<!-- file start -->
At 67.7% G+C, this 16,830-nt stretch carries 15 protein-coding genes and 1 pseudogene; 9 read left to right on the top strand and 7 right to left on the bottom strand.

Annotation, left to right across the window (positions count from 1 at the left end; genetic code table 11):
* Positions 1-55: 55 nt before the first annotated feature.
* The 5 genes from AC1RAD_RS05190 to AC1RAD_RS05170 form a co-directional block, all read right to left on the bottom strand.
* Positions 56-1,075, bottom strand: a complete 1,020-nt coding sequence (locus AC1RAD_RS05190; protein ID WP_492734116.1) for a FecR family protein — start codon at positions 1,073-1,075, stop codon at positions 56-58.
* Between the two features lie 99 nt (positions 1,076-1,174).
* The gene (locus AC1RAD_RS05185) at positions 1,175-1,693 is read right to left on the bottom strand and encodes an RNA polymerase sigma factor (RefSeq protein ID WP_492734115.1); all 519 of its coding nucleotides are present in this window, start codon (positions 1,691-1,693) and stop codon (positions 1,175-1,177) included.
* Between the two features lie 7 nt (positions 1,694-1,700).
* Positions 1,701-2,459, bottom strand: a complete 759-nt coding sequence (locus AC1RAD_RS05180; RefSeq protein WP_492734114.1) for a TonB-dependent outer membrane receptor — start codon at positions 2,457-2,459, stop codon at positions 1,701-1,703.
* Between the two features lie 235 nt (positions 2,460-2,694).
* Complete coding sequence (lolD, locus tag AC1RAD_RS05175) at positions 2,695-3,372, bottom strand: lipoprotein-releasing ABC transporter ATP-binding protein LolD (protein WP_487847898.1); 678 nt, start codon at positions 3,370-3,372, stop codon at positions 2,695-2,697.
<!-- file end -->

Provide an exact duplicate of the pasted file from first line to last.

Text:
At 67.7% G+C, this 16,830-nt stretch carries 15 protein-coding genes and 1 pseudogene; 9 read left to right on the top strand and 7 right to left on the bottom strand.

Annotation, left to right across the window (positions count from 1 at the left end; genetic code table 11):
* Positions 1-55: 55 nt before the first annotated feature.
* The 5 genes from AC1RAD_RS05190 to AC1RAD_RS05170 form a co-directional block, all read right to left on the bottom strand.
* Positions 56-1,075, bottom strand: a complete 1,020-nt coding sequence (locus AC1RAD_RS05190; protein ID WP_492734116.1) for a FecR family protein — start codon at positions 1,073-1,075, stop codon at positions 56-58.
* Between the two features lie 99 nt (positions 1,076-1,174).
* The gene (locus AC1RAD_RS05185) at positions 1,175-1,693 is read right to left on the bottom strand and encodes an RNA polymerase sigma factor (RefSeq protein ID WP_492734115.1); all 519 of its coding nucleotides are present in this window, start codon (positions 1,691-1,693) and stop codon (positions 1,175-1,177) included.
* Between the two features lie 7 nt (positions 1,694-1,700).
* Positions 1,701-2,459, bottom strand: a complete 759-nt coding sequence (locus AC1RAD_RS05180; RefSeq protein WP_492734114.1) for a TonB-dependent outer membrane receptor — start codon at positions 2,457-2,459, stop codon at positions 1,701-1,703.
* Between the two features lie 235 nt (positions 2,460-2,694).
* Complete coding sequence (lolD, locus tag AC1RAD_RS05175) at positions 2,695-3,372, bottom strand: lipoprotein-releasing ABC transporter ATP-binding protein LolD (protein WP_487847898.1); 678 nt, start codon at positions 3,370-3,372, stop codon at positions 2,695-2,697.